Michelle Clancy reports
Allegations that State employees may have acted in a criminal manner when placing vulnerable individuals with a foster family in the Waterford area are to be investigated by senior Gardaí.
Garda Commissioner Nóirín O’Sullivan has ordered an investigation following complaints by the Dáil’s Public Accounts Committee that a young woman, known as ‘Grace,’ spent 13 years in the foster home despite it being the subject of allegations of horrific sexual and physical abuse.
The PAC has also referenced the HSE’s receipt of historical information on the foster family from UK authorities.
Waterford TD and PAC member Deputy John Deasy (FG) welcomed the news from the Garda Commissioner, adding that it was necessary that the people responsible for what allegedly happened in the foster home accounted for themselves
GARDAI TO INVESTIGATE HEALTH SERVICE STAFF
Claims vulnerable adults left in foster care, despite concerns.
A State commission of inquiry into the HSE’s handling of abuse claims at the foster home is also looking likely, after it emerged at the weekend that at least one other highly vulnerable adult was allowed to continue living there for four years after ‘Grace’ was finally removed in 2009.
‘Grace’, who has profound intellectual disabilities and is non-verbal, was first placed at the foster home when she was 11 years old. She lived there for 20 years, during which time she was allegedly subjected to a litany of abuse, including rape with implements.
Her family claim her internal organs were damaged to the extent that her lifespan has been shortened. ‘Grace’s’ case was the subject of the 2010 Conal Devine report, one of two HSE-commissioned reports into allegations of abuse at the foster home. Neither of these reports have been published. There have also been three separate Garda investigations into the claims.
Approximately 47 children and adults with severe intellectual disabilities were placed at the home from the 1980s onwards. Concerns first arose amongst social workers, doctors and families about possible abuse around 1992 and the HSE previously stated that it stopped all new placements to the home in 1996. However it remains unclear why ‘Grace’ was left at the foster home for a further 13 years.
During a radio interview with RTE last Sunday, HSE director general Tony O’Brien revealed that there had been further placements at the foster home after ‘Grace’s’ removal, including some on a private basis.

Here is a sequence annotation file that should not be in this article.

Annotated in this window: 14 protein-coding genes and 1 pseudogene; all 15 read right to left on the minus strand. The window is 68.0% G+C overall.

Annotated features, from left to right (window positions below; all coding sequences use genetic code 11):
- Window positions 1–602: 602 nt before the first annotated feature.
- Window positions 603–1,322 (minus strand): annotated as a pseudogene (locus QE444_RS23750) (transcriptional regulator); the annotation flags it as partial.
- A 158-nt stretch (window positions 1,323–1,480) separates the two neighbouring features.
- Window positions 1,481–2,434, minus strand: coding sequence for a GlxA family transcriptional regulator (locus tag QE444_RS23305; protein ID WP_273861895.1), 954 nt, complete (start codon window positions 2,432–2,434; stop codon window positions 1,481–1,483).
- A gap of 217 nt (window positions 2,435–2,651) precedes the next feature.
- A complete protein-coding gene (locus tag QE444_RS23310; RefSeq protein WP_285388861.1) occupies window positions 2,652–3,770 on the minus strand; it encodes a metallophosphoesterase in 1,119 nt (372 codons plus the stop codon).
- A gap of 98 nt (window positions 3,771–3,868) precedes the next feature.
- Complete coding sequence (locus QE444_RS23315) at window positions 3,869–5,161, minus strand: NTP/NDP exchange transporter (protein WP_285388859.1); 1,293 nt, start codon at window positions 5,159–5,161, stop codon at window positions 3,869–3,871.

At least one other young woman with serious intellectual disabilities was left at the foster home until October 2013 – 21 years after concerns first emerged amongst health professionals. She was removed by her family, after the HSE contacted them to advise them of the possible dangers at the foster home.
The Waterford Intellectual Disability Association has confirmed that it contacted the HSE in 2009 seeking assurances that families involved in private arrangements would be protected.
Minister for Primary Care Deputy Kathleen Lynch said on Friday last that, when she made enquiries about the foster home in April 2014, she was assured that no further placements had been made following Grace’s removal. “The critical question of why this young vulnerable person was left in the foster home until 2009, even though the most serious concerns had been raised about her, remains the central issue,” she stated.
Following the weekend’s revelations, Minister Lynch said serious consideration should be given to establishing a commission of inquiry into the case. But she added that no decision would be made until after a report is received from Senior Counsel Conor Dignam, who was appointed last year to examine earlier investigations into the case.
“It is important to note that the Devine and Resilience Ireland reports, once published, may answer some of the questions that currently remain unanswered. The ongoing Garda investigation since 2010 has prevented publication of these two reports. It has not, however, prevented the HSE from implementing the recommendations in the Conal Devine report including a national foster care audit, which is welcome.”
Inclusion Ireland CEO Paddy Connelly said the fact that a second woman remained in the foster home in a private capacity did not take away responsibility from the HSE.
And he expressed concern that the HSE had not provided adequate support for the children who had been in the home, and their families, following their removal.
A separate controversy surrounding the case arose last week, when the Dáil’s Public Accounts Committee (PAC) accused the HSE of lying about making an apology to ‘Grace’ last December. The HSE has now admitted that no official apology was issued to the woman.
Mr O’Brien is to appear before the PAC on Tuesday to discuss the issue of the apology and the handling of the woman’s case. He said he had asked the HSE’s social care division to look very carefully at the accusations so it could “get to the bottom of it” and give a comprehensive answer to the committee.
Michelle Clancy reports